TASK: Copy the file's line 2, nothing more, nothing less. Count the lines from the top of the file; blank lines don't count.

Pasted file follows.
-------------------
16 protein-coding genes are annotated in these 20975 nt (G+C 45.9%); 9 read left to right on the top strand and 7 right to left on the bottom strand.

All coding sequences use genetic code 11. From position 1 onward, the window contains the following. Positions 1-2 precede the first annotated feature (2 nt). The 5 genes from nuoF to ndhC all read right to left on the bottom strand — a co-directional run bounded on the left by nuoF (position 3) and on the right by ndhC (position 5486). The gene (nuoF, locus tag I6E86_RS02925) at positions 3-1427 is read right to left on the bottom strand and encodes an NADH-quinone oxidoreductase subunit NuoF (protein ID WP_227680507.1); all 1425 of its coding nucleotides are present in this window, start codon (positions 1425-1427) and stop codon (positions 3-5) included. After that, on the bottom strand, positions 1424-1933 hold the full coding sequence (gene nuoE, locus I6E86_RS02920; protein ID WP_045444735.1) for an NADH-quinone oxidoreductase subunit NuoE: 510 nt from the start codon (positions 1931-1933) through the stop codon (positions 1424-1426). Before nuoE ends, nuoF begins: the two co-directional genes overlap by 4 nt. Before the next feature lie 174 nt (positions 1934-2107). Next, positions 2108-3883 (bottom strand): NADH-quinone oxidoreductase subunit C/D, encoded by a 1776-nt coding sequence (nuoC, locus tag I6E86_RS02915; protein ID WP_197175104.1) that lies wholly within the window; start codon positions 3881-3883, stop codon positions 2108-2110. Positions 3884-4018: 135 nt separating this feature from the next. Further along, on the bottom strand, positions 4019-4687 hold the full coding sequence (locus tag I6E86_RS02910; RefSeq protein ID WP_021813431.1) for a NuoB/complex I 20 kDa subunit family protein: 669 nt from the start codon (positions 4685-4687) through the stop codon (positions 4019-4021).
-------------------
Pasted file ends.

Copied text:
All coding sequences use genetic code 11. From position 1 onward, the window contains the following. Positions 1-2 precede the first annotated feature (2 nt). The 5 genes from nuoF to ndhC all read right to left on the bottom strand — a co-directional run bounded on the left by nuoF (position 3) and on the right by ndhC (position 5486). The gene (nuoF, locus tag I6E86_RS02925) at positions 3-1427 is read right to left on the bottom strand and encodes an NADH-quinone oxidoreductase subunit NuoF (protein ID WP_227680507.1); all 1425 of its coding nucleotides are present in this window, start codon (positions 1425-1427) and stop codon (positions 3-5) included. After that, on the bottom strand, positions 1424-1933 hold the full coding sequence (gene nuoE, locus I6E86_RS02920; protein ID WP_045444735.1) for an NADH-quinone oxidoreductase subunit NuoE: 510 nt from the start codon (positions 1931-1933) through the stop codon (positions 1424-1426). Before nuoE ends, nuoF begins: the two co-directional genes overlap by 4 nt. Before the next feature lie 174 nt (positions 1934-2107). Next, positions 2108-3883 (bottom strand): NADH-quinone oxidoreductase subunit C/D, encoded by a 1776-nt coding sequence (nuoC, locus tag I6E86_RS02915; protein ID WP_197175104.1) that lies wholly within the window; start codon positions 3881-3883, stop codon positions 2108-2110. Positions 3884-4018: 135 nt separating this feature from the next. Further along, on the bottom strand, positions 4019-4687 hold the full coding sequence (locus tag I6E86_RS02910; RefSeq protein ID WP_021813431.1) for a NuoB/complex I 20 kDa subunit family protein: 669 nt from the start codon (positions 4685-4687) through the stop codon (positions 4019-4021).